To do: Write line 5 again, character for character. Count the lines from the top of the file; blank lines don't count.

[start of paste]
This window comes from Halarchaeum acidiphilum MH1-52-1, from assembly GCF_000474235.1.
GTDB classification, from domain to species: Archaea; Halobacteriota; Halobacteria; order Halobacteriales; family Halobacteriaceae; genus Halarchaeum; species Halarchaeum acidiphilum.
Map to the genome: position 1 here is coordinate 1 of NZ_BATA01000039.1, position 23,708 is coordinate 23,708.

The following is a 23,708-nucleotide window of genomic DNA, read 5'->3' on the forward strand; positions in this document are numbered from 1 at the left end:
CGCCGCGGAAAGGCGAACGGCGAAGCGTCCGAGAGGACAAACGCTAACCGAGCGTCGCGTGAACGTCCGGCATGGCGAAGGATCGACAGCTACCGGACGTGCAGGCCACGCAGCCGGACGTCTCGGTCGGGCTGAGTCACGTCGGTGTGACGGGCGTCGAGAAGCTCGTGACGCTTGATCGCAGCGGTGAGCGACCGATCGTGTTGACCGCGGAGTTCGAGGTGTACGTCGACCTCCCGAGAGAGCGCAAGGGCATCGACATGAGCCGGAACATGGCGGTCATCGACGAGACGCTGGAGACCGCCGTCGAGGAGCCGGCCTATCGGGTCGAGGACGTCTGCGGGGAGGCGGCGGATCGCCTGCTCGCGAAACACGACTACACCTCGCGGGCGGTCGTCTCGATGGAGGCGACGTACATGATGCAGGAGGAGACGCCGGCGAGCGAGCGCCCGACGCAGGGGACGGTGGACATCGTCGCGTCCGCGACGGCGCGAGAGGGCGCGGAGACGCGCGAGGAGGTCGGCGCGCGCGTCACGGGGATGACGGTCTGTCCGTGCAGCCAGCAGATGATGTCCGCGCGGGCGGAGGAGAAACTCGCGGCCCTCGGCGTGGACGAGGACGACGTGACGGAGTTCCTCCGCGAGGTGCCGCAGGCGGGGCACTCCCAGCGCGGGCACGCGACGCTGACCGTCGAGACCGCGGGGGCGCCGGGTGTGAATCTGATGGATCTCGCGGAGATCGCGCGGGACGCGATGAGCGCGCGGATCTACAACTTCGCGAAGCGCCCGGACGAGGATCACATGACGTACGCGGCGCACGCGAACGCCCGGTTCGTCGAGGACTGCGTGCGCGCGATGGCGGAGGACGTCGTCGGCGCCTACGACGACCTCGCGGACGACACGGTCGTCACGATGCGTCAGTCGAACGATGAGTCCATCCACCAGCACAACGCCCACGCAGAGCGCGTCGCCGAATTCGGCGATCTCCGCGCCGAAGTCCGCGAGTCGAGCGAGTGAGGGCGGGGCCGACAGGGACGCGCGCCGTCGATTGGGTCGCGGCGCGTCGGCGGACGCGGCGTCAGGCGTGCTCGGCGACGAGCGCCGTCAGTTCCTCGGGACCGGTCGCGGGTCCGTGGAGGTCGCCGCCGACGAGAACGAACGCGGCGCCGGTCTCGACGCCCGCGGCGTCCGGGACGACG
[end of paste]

CGCCGCGGAAAGGCGAACGGCGAAGCGTCCGAGAGGACAAACGCTAACCGAGCGTCGCGTGAACGTCCGGCATGGCGAAGGATCGACAGCTACCGGACGTGCAGGCCACGCAGCCGGACGTCTCGGTCGGGCTGAGTCACGTCGGTGTGACGGGCGTCGAGAAGCTCGTGACGCTTGATCGCAGCGGTGAGCGACCGATCGTGTTGACCGCGGAGTTCGAGGTGTACGTCGACCTCCCGAGAGAGCGCAAGGGCATCGACATGAGCCGGAACATGGCGGTCATCGACGAGACGCTGGAGACCGCCGTCGAGGAGCCGGCCTATCGGGTCGAGGACGTCTGCGGGGAGGCGGCGGATCGCCTGCTCGCGAAACACGACTACACCTCGCGGGCGGTCGTCTCGATGGAGGCGACGTACATGATGCAGGAGGAGACGCCGGCGAGCGAGCGCCCGACGCAGGGGACGGTGGACATCGTCGCGTCCGCGACGGCGCGAGAGGGCGCGGAGACGCGCGAGGAGGTCGGCGCGCGCGTCACGGGGATGACGGTCTGTCCGTGCAGCCAGCAGATGATGTCCGCGCGGGCGGAGGAGAAACTCGCGGCCCTCGGCGTGGACGAGGACGACGTGACGGAGTTCCTCCGCGAGGTGCCGCAGGCGGGGCACTCCCAGCGCGGGCACGCGACGCTGACCGTCGAGACCGCGGGGGCGCCGGGTGTGAATCTGATGGATCTCGCGGAGATCGCGCGGGACGCGATGAGCGCGCGGATCTACAACTTCGCGAAGCGCCCGGACGAGGATCACATGACGTACGCGGCGCACGCGAACGCCCGGTTCGTCGAGGACTGCGTGCGCGCGATGGCGGAGGACGTCGTCGGCGCCTACGACGACCTCGCGGACGACACGGTCGTCACGATGCGTCAGTCGAACGATGAGTCCATCCACCAGCACAACGCCCACGCAGAGCGCGTCGCCGAATTCGGCGATCTCCGCGCCGAAGTCCGCGAGTCGAGCGAGTGAGGGCGGGGCCGACAGGGACGCGCGCCGTCGATTGGGTCGCGGCGCGTCGGCGGACGCGGCGTCAGGCGTGCTCGGCGACGAGCGCCGTCAGTTCCTCGGGACCGGTCGCGGGTCCGTGGAGGTCGCCGCCGACGAGAACGAACGCGGCGCCGGTCTCGACGCCCGCGGCGTCCGGGACGACG